Waiting Time for Public Housing Units and Vouchers
- Miami, Florida
- Seattle, Washington
“To better address the needs of low-income families and improve the accessibility of public housing assistance, we need to know more about the effects of waiting time on low-income families and other vulnerable groups.”
Across the United States, social service providers work tirelessly to fulfill good, worthy missions. But while they aspire to serve everyone who walks in their doors, their resources are limited.
Funding and staffing capacity ultimately determine who they are able to serve. And often, providers operate on a first-come, first-served basis, which leads to long waiting lists of eligible and interested clients.
Like the waiting lists that develop for nursing homes, organ donations, and other medical procedures, public housing is no different. For those in need of public housing units or government housing vouchers, there are numerous organizations available to help. But they only have so much they can give.
The U.S. government offers a number of programs that help low-income families afford safe, decent housing. In 2016, the National Low-Income Housing Coalition (NLIHC) reported that 2.2 million low-income families used Housing Choice Vouchers—federal rental subsidies paid directly to landlords—to help make their rent. Similarly, according to the U.S. Department of Housing and Urban Development, 1.2 million households live in public housing units.
While providing housing assistance to 3.4 million families is significant, the U.S. Census Bureau reported that 7.5 million families were living in poverty in 2018. Meaning well over 4 million families don’t have access to the help they need.
And the waiting lists for public housing? They’re long. And many are closed. The NLIHC reports that after joining a waiting list, people in search of public housing assistance often wait for a number of years before receiving help. The median waiting time for public housing is 1.5 years. And a quarter of open lists have a waiting time of at least 7 years.
Frequently, the demand for housing vouchers is so high that organizations close their waiting lists entirely. In 2016, more than half of the waiting lists for public housing vouchers were closed, meaning new applications were not accepted.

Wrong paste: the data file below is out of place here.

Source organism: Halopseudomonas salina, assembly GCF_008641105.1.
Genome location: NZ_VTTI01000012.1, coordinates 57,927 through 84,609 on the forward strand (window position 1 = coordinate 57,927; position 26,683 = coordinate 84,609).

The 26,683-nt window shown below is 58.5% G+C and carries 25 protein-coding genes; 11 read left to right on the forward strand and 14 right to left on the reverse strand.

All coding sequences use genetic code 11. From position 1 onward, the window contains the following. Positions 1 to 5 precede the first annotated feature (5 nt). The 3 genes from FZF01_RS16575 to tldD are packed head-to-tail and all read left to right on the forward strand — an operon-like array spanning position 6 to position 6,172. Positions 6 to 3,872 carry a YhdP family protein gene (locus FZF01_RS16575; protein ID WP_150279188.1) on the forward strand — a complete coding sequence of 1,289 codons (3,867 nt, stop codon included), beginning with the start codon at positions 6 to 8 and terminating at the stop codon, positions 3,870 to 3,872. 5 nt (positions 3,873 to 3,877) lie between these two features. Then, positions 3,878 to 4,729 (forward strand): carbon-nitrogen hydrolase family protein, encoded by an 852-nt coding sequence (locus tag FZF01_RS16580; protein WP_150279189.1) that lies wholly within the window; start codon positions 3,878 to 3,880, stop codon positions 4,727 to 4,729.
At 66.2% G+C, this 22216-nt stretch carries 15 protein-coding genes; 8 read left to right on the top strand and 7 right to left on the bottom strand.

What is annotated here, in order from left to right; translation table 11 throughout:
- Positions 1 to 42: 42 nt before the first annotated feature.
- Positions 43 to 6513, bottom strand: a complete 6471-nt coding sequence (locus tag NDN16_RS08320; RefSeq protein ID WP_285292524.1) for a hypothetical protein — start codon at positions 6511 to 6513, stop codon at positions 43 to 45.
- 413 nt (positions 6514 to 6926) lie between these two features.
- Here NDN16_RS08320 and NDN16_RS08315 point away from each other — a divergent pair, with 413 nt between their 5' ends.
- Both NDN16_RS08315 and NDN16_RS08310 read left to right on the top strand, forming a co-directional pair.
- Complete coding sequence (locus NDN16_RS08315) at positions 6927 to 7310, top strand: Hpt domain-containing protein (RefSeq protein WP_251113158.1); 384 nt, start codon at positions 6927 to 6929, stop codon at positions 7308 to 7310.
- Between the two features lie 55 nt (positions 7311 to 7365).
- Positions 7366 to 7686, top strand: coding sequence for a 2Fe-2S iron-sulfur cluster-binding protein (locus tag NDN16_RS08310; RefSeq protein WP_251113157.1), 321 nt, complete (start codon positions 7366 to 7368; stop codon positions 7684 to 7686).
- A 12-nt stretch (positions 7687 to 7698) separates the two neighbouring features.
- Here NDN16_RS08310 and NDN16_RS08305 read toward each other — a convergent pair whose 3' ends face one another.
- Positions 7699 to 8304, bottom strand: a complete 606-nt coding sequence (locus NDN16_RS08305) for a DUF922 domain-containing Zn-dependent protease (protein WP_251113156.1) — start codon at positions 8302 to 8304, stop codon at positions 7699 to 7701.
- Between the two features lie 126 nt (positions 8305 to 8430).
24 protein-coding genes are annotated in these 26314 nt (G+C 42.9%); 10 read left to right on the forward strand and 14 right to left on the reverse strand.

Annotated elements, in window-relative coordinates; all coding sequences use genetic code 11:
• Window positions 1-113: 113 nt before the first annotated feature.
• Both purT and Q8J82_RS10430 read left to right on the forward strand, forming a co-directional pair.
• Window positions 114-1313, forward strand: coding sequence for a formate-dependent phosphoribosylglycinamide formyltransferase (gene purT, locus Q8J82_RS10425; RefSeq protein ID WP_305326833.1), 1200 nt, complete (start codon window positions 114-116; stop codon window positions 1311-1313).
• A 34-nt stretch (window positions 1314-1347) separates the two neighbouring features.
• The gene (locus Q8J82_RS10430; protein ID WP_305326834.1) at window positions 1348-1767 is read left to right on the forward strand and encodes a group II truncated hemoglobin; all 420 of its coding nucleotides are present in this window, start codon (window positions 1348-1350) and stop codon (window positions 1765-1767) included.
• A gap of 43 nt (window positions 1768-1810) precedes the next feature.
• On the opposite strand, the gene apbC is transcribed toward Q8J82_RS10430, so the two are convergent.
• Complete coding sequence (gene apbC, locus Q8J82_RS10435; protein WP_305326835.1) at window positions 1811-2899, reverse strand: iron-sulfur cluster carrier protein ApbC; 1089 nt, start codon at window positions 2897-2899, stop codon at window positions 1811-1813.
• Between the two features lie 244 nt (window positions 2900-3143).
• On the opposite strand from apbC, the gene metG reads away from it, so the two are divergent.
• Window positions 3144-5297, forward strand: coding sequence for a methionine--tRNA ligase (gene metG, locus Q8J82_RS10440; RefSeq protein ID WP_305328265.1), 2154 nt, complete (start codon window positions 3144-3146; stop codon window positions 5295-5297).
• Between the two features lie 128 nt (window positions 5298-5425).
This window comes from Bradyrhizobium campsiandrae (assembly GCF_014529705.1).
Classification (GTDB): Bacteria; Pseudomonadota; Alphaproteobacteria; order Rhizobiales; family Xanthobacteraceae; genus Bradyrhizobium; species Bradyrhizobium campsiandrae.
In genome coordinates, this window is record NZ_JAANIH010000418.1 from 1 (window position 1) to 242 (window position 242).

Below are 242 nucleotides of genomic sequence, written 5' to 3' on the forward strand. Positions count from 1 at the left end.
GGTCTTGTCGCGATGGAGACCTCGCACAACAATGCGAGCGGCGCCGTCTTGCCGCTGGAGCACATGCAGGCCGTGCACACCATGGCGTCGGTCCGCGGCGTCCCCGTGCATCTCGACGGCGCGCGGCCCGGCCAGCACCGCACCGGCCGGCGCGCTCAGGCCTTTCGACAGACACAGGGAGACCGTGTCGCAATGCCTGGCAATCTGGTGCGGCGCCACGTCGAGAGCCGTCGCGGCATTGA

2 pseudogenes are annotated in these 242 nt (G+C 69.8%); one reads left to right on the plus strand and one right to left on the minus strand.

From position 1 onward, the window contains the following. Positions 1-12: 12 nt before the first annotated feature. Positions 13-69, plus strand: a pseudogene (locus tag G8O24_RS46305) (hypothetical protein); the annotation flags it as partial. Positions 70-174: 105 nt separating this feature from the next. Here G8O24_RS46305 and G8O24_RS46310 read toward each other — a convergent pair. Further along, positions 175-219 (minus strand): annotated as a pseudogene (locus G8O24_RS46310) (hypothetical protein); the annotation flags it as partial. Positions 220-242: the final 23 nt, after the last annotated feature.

Once someone joins a waiting list for public housing, there are many challenges to maintaining the eligibility to receive help when it becomes available. Often, families will enter numerous waiting lists at once to increase their chances of getting assistance. But each waitlist has its own unique set of requirements. And after a while, these become difficult to keep track of. For example, many waiting lists require participants to periodically confirm their continued interest in public housing services. If the organization doesn’t hear back from someone on the waitlist by a certain deadline, their names are removed from the list.
This is problematic for low-income families, because a lot can happen while they’re on the waiting list, especially if the waiting time spans across years. Frequent moves and limited access to reliable means of communication make keeping track of deadlines and requirements difficult. And most of the people on public housing waiting lists are seniors, people with disabilities, or families with children, each facing their own unique challenges and circumstances.
According to the Center on Budget and Policy Priorities, over 10.4 million people participate in federal rental assistance programs. And so many more are in need. But today, we know very little about the timing of housing assistance and its effects on the lives and outcomes of those in poverty.
To better address the needs of low-income families and improve the accessibility of housing assistance, we need to know more about the effects of waiting time on low-income families and other vulnerable groups. Understanding the impact of housing assistance and its timing may help providers more effectively prioritize and change the lives of those who need it most.
How does the waiting time for public housing units and vouchers impact the outcomes of those who need them most?
- Those who wait for long periods of time before they can access public housing units and vouchers will experience greater housing instability than those with shorter waiting times.
- Individuals with longer waiting times will also demonstrate worse financial health—higher levels of debt and lower levels of savings—than those with shorter waits.
Research Study Design
The Waiting Time study is a randomized, retrospective natural experiment. Because the demand for public housing units and vouchers exceeds the supply available, providers often use waiting lists to determine who will receive housing assistance as it becomes available. These waiting lists are effectively a lottery—exactly when an individual decides to enter a waiting list for public housing and the timing housing assistance becomes available are essentially random.
To investigate the impact of various waiting times on the lives of those in need of public housing, LEO researchers use past datasets to compare the financial health and housing stability of individuals who occupy different positions on public housing waitlists.